Private equity (PE) firms in Southeast Asia (SEA) are taking a more selective approach when assessing investments, particularly those in the technology sector, according to the EY Private equity briefing: Southeast Asia (September 2016) report.
The reduction of investments made into the technology sector has brought down the overall value of PE deals completed in 1H16 to $1.56 billion, 17 per cent lower than the same period in 2015. The total number of deals was down by 36 per cent year-on-year.
Joongshik Wang, EY Asean Transactions Leader for Technology, Media and Telecommunications says: “It is clear that the technology sector is now entering into a new phase. Valuations have come off with concerns not just around the sustainability of business models, but more importantly, the exit. We are also seeing increased interest from mainstream PE investors, who are spending more time looking at and understanding the sector before they ‘dip their toes in the water’.”
The quarterly briefing offers a roundup of the PE deals and capital activities across major sectors in the quarter. The report also revealed that PE investors are turning back to fundamental themes and industries that they are familiar with. The consumer products, health care and business services sectors remain active, and the short-term volatility is creating opportunities for investors.
Luke Pais, EY Asean M&A and Private Equity Leader, says: “Liquidity from banks is increasingly scarce for companies, which means they must exit or seek alternative forms of capital in order to strengthen the balance sheet and position for growth.”
Muted volumes in the global marketplace
According to the report, the muted volumes in transactions across SEA reflect what is seen globally. Worldwide, the total value of investments has fallen by 14 per cent year-on-year.
This is in part due to PEs adjusting to a tighter financing market and shows the industry’s continued patience toward investing. As a result, the buy-out dry powder is up 11 per cent from a year ago, to $526.6 billion.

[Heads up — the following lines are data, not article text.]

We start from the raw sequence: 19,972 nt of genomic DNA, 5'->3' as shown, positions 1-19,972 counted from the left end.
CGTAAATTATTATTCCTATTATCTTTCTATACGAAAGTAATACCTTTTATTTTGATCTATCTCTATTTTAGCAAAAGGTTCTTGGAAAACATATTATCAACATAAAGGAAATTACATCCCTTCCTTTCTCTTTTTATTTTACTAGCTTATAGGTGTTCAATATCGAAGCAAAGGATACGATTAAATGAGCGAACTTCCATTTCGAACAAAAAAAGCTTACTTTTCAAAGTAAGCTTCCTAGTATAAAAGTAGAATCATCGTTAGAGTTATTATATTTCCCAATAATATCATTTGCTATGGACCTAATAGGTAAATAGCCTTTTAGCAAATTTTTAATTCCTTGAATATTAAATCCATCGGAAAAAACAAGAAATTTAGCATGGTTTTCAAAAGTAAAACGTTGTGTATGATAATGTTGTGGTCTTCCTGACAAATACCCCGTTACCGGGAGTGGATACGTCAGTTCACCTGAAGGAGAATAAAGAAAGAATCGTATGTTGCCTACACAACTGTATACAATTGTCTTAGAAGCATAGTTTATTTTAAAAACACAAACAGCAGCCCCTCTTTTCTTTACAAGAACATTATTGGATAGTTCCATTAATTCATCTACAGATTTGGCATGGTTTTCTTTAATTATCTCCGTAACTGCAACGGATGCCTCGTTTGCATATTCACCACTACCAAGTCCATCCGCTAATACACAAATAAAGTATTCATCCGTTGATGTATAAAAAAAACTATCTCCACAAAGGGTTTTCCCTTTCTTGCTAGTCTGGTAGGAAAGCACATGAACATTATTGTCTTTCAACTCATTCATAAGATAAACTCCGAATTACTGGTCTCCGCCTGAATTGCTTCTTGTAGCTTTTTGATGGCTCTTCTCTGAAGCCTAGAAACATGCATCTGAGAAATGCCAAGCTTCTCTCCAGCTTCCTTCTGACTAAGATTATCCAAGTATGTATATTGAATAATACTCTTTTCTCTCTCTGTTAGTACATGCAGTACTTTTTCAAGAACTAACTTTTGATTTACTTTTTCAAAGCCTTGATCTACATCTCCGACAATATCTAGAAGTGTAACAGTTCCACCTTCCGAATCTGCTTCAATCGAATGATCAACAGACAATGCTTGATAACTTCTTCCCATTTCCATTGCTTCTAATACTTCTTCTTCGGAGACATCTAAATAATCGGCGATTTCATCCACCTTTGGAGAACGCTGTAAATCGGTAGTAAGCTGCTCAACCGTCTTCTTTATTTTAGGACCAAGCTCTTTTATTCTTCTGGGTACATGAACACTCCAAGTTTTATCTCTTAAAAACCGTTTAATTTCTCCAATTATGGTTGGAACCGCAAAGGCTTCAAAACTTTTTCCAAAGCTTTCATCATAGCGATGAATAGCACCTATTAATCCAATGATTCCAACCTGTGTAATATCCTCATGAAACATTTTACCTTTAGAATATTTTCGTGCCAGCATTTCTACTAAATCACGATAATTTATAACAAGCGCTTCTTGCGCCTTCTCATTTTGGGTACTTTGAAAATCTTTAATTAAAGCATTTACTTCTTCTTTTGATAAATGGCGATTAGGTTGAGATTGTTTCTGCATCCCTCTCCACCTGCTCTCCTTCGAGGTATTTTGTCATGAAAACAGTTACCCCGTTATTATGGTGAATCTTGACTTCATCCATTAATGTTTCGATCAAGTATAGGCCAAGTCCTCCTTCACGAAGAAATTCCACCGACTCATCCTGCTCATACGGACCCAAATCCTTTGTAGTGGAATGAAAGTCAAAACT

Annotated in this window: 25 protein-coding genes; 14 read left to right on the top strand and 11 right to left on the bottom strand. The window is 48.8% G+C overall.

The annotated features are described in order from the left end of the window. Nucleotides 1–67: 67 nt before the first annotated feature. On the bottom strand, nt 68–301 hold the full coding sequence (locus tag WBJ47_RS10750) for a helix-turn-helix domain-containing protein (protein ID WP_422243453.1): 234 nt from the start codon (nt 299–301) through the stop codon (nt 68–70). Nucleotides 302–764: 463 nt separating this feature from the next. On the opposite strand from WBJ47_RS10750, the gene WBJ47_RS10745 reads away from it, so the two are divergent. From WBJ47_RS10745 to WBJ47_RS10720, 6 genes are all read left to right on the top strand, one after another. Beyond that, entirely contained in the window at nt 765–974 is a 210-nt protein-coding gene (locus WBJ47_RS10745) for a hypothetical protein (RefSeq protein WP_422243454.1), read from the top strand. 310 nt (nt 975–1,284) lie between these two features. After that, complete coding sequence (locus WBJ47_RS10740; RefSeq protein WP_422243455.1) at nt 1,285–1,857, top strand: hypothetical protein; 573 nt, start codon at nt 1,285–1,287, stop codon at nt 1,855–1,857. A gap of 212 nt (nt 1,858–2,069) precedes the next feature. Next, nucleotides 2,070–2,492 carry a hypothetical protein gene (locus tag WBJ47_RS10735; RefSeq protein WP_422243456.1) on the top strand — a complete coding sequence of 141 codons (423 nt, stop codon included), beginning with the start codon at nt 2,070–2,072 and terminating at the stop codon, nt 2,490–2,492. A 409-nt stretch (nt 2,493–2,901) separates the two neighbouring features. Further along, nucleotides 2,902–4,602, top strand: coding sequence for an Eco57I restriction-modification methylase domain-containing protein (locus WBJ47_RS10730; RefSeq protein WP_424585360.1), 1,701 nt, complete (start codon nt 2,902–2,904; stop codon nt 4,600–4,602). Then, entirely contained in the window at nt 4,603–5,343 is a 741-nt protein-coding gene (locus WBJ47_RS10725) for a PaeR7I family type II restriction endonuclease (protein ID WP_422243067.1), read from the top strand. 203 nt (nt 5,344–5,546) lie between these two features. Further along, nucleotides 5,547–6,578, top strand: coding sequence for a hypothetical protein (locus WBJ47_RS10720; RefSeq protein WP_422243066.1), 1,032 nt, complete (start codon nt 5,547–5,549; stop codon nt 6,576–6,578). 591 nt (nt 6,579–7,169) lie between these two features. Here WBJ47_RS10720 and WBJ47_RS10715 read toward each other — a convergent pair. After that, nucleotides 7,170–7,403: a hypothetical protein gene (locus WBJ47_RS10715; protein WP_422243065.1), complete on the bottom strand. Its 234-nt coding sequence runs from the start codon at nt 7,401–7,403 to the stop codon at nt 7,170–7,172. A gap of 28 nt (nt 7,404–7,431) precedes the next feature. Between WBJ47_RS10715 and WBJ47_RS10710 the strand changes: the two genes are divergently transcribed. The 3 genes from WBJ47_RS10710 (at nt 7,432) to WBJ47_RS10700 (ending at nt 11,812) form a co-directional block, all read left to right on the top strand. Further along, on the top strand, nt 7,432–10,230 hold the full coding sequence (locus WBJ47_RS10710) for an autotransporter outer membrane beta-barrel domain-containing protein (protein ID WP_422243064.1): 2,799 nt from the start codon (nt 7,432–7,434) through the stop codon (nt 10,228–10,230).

The technology sector remains at the forefront of investor focus but it is clear that there has been a change in market dynamics. In 2016, we have observed that investors take a more tentative approach when assessing investments in this space, which has resulted in an overall decline in activity. It is clear that the sector is now entering into a new phase.
Valuations have come off with concerns around not only the sustainability of business models, but, more importantly, the exit. Alibaba’s acquisition of a controlling stake in Lazada provides one of the region’s first major technology exits and sets a positive precedent for future deals in this space.
The report observes that there is increased interest from the mainstream PE (non-technology specific) investors, with these particular investors spending increased time looking at and understanding the sector as they begin to “dip their toes in the water.”
Overall, PE investors are looking back to fundamental themes and industries that they are familiar with; consumer, healthcare and business services all remain active and the short-term volatility that is being seen in the market is creating opportunities for investors.
This also comes at a time when liquidity from banks is increasingly scarce for companies, translating to how they must exit or seek alternative forms of capital, in order to strengthen the balance sheet and position for growth.